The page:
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Hooke's law - addition of force constant

  1. Apr 11, 2008 #1
    I need to figure out an equation that shows the relationship between the force constants of two springs that are connected together.
    I know that the 1/ktot = 1/k1 + 1/k2
    but I have to shows all the steps to obtain this equation...
    I know that
    F = k1x1 = k2x2 = k(x1 + x2)
    I tried manipulating the equation to get the expression I want but i don't seem to be getting it.... :(
    Please help!
     
  2. jcsd
  3. Apr 11, 2008 #2

    Dick

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    That's not 'the' equation. That's two equations. Solve k1*x1=k2*x2 for x2. Put that into k1*x1=k*(x1+x2). Cancel the common factor of x1 and solve for k in terms of k1 and k2.
     
  4. Apr 12, 2008 #3

    Dick

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    Good point. You are probably asking why, for example, if I hook two springs with spring constant k together, the resulting spring constant is k/2? Because to get to a given displacement, each spring has to stretch only half as far. The material properties didn't change. Imagine two springs made of the same stuff, one 1m long and the other 2m long. It really is easier to stretch the long spring by an extra meter than the short spring.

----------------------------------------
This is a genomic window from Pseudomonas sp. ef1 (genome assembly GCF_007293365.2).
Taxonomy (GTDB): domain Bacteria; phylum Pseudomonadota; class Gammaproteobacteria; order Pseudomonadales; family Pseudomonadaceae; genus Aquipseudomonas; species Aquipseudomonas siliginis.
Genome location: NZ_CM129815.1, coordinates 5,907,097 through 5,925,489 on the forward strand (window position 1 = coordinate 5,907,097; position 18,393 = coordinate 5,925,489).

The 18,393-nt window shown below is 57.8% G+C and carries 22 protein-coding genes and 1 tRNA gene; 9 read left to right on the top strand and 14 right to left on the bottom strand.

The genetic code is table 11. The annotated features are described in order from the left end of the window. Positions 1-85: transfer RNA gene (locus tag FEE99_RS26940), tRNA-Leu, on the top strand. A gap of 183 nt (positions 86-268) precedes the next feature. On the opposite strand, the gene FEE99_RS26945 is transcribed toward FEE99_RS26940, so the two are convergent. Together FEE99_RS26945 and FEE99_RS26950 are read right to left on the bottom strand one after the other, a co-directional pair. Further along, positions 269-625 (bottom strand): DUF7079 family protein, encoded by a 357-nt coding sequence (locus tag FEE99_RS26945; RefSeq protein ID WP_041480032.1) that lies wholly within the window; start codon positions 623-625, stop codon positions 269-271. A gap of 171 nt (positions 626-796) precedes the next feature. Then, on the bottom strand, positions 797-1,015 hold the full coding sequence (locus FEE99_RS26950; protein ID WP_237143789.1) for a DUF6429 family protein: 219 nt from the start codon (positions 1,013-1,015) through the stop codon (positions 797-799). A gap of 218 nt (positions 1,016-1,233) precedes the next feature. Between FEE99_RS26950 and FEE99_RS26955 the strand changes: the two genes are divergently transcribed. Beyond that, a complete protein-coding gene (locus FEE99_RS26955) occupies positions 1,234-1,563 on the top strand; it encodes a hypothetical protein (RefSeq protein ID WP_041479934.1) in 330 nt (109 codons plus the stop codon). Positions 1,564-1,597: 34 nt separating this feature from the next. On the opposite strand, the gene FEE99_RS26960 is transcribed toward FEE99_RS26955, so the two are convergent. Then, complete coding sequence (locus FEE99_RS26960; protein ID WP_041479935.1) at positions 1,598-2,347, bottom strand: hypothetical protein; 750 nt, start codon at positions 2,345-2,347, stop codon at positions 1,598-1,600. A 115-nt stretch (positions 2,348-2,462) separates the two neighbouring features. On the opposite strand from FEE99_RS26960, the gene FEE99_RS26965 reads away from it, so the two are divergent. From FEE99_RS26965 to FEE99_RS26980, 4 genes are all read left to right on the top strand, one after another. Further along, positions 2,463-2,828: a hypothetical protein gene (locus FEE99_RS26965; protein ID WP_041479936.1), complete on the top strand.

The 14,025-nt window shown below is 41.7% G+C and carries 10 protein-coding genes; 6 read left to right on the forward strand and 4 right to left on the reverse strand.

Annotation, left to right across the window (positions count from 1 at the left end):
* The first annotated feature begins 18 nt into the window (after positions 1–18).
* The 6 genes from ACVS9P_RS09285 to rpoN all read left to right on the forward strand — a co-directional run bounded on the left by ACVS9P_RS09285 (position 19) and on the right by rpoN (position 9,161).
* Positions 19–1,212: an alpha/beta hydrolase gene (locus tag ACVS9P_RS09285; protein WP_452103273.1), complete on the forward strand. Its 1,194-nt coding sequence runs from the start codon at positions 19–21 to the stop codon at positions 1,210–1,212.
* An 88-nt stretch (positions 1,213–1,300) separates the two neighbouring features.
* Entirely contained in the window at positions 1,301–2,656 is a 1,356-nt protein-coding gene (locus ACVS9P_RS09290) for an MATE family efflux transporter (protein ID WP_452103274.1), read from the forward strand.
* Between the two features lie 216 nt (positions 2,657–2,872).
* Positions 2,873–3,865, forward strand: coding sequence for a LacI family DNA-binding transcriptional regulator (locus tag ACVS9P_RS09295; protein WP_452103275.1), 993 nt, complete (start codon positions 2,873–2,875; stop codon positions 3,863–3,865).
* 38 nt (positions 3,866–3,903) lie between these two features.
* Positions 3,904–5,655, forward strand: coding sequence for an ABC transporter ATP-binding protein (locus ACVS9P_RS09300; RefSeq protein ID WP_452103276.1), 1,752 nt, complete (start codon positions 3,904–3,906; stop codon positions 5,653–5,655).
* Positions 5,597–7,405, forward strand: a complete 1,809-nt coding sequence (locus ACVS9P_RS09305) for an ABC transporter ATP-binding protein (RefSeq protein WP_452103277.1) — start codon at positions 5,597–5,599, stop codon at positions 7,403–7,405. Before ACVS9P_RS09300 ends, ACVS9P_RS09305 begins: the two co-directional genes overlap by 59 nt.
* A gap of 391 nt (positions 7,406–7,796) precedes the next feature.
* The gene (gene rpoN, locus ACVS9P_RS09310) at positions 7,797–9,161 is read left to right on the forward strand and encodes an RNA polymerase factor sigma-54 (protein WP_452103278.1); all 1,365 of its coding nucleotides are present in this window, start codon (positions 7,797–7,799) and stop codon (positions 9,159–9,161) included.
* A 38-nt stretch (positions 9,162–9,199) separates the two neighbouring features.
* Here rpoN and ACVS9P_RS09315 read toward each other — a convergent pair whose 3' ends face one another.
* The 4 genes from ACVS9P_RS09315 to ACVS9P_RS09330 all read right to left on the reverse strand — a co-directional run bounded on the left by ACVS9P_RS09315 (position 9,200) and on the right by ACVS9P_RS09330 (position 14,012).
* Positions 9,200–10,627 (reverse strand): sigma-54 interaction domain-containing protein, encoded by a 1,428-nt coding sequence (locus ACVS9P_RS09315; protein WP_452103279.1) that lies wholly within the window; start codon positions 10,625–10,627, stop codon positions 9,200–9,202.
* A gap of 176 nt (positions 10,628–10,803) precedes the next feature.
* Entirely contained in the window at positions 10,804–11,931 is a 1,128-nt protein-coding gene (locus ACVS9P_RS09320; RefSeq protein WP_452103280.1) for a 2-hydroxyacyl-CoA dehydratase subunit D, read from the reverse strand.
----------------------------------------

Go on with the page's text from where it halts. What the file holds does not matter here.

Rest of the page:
5. Apr 12, 2008 #4

    Dick

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    Hey, this is just like a couple of other questions asked about the spring constant of a wire last night. If the bulk modulus of the material is M, then the spring constant of a wire is k=M*A/L, where A is the cross sectional area and L is the length. Double L and you halve k.
     
  6. Apr 12, 2008 #5
    hmmm i'm not sure if I'm getting it...
    so in my case, the total spring did not have to exert as much force in order for the spring to get to a certain distant because......?? :confused:
     
  7. Apr 12, 2008 #6

    Dick

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    Because the 2m spring has to flex the material less when stretched by one meter than the 1m spring, if you want to put it that way. Your derivation is correct. If you have access to stuff, hook two springs together and measure. You'll see you were right.
     
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